Archives withholds ‘sensitive’ letter


The National Archives of Australia has confirmed it withheld one piece of correspondence from its release of the so-called “Palace Letters” exchanged between the Queen and former Governor-General Sir John Kerr around the time of the November 1975 dismissal of the Whitlam Government.

A spokesperson for the NAA, Alf Abett, told The Bug the single letter not included in the public release had been written by Sir John to the Queen in the immediate aftermath of the dismissal on 11 November 1975.

“Sir John penned the letter personally and unlike the hundreds of other letters typed by staff at Yarralumla and mailed to Buckingham Palace, this one was in his own handwriting,” Mr Abett said.

“In the letter Sir John tells Her Majesty that he is writing it just after breakfast, which explains why his handwriting is, shall we say, somewhat difficult to decipher.

“The NAA is well aware of its legal obligation to release the Palace Letters but for this specific letter we decided against making it public.

“Its contents are somewhat sensitive and personal. It clearly reveals that Sir John was very much of the opinion that his role in the structure of Australia’s governance was superior to that of the prime minister he had just sacked, Gough Whitlam.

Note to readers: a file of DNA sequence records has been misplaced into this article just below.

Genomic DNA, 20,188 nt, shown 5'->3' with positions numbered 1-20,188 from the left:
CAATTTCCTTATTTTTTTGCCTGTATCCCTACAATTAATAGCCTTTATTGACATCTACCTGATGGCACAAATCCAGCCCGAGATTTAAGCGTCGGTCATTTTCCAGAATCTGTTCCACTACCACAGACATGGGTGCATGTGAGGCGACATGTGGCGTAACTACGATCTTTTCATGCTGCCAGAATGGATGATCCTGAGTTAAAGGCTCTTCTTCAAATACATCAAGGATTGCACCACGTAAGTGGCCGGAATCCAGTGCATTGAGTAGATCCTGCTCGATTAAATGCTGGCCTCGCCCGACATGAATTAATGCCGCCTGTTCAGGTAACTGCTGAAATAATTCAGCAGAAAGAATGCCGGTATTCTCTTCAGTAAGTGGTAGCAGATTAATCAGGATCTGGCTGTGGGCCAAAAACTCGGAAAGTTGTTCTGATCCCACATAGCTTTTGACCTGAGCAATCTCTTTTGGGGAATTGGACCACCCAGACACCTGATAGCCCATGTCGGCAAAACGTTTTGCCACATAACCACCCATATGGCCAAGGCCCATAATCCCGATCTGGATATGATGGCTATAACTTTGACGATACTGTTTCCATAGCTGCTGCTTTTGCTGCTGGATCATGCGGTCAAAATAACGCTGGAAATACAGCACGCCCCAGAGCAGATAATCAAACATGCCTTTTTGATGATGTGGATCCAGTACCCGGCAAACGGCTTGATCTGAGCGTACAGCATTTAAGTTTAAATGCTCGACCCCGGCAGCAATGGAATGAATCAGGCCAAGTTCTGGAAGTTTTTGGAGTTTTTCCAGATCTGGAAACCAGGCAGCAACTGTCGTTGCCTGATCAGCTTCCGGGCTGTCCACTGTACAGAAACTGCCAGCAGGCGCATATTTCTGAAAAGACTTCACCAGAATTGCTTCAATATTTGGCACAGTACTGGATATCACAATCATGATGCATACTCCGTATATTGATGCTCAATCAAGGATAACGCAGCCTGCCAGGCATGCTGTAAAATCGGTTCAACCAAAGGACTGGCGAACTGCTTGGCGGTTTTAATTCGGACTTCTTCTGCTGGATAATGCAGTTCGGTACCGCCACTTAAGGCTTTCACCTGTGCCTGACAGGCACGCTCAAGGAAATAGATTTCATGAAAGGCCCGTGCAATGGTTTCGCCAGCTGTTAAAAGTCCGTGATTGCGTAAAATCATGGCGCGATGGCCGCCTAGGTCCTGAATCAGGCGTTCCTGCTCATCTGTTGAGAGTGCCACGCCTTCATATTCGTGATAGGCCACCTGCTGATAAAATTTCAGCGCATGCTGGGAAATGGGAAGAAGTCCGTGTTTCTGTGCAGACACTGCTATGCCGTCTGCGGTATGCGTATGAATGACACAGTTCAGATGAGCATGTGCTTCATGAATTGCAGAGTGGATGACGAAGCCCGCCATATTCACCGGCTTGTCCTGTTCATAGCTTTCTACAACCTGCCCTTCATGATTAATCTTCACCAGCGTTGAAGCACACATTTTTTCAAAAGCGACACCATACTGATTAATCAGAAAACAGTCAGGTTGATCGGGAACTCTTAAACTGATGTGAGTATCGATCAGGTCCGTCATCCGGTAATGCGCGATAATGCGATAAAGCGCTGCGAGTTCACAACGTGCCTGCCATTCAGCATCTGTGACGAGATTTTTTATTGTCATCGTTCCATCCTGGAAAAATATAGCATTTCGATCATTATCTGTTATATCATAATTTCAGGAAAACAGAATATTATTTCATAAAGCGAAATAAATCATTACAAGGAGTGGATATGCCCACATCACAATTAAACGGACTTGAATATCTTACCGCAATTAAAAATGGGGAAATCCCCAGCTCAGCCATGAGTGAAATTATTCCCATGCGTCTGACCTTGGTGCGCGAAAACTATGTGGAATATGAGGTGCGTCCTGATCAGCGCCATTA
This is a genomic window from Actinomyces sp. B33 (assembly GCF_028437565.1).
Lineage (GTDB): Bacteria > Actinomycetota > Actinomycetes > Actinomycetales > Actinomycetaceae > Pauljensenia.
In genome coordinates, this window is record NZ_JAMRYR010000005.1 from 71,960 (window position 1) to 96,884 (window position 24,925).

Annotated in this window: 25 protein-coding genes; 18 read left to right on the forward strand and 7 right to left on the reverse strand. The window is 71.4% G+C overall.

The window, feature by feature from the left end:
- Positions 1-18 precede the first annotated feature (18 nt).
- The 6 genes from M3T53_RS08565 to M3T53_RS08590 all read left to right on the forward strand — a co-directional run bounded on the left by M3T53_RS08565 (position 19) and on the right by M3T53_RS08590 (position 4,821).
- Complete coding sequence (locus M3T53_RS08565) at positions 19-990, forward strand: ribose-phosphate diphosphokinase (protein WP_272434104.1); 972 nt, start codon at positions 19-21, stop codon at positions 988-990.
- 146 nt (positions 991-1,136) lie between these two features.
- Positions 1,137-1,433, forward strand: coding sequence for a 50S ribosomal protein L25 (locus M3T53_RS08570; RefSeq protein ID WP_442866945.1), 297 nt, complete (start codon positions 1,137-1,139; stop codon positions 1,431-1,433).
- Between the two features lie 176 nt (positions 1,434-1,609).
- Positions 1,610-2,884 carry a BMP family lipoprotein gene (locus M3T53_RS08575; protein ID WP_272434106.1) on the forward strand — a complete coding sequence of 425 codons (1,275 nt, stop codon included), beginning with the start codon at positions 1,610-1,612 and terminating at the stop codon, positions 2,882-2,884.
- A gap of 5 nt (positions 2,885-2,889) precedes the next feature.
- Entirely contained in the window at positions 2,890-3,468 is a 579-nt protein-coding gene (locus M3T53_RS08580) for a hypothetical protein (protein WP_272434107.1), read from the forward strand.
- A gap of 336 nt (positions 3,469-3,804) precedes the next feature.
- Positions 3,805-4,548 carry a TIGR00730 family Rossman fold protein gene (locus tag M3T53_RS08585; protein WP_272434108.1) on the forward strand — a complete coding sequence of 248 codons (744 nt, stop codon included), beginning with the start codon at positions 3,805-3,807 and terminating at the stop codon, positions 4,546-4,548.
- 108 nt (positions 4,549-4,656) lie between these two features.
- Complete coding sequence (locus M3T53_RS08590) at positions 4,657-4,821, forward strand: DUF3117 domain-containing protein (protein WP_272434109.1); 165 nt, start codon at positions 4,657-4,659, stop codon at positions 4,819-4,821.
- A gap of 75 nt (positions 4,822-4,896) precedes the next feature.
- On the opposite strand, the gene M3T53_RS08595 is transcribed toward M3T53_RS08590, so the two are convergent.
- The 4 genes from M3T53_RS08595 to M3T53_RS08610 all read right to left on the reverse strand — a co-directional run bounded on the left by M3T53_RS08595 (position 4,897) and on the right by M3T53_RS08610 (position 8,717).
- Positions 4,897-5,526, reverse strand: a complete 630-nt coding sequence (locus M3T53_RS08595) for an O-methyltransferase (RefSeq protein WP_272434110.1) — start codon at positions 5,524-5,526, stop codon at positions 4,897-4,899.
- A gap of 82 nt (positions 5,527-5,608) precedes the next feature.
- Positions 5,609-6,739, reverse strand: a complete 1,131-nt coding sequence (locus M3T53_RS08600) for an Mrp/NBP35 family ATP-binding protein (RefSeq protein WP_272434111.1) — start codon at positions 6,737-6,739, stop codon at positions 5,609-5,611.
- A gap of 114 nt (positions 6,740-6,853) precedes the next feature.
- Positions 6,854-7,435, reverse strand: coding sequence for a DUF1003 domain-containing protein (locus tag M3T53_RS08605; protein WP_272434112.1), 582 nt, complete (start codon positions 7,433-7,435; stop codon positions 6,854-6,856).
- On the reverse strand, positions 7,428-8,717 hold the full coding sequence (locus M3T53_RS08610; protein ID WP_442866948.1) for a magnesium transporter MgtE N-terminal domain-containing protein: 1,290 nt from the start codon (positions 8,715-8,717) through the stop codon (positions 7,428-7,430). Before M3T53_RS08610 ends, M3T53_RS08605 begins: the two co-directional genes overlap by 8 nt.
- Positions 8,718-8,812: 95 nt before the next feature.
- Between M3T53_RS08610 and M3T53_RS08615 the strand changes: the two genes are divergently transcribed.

“He makes this clear by seeking Her Majesty’s approval to restyle his vice-regal title to include the term ‘King of Australia’.

“The letter also shows there was clearly some animosity being shown by Sir John towards Mr Whitlam and his government and that he had a clear preference for dealing with Malcolm Fraser whom he had just commissioned as acting prime minister.

“Sir John refers a few times in the letter to the Whitlam government as ‘that bunch of radical red-flag-waving Commos’ and to the fact that Mr Fraser had agreed to Sir John’s request to hand out how-to-vote cards for the Liberal Party’s candidate for a local ACT seat at the coming December 1975 federal election.

“But the very sensitive parts of the letter that sealed our decision to keep it under lock and key relate to Sir John’s very personal references to Her Majesty.

“In one particularly saucy section Sir John refers to the ‘highly erotic’ feelings he gave himself whenever he corresponded with Her Majesty.

“He goes on to say that he looked forward to the day when they could meet and he could ‘lick more than Your Majesty’s image’ on the stamp used to post the letter.

“We just felt that releasing this sort of reference wouldn’t be helpful to Her Majesty.

“By the way, everything I’ve told you about the letter is off the record, right?” Mr Abett said.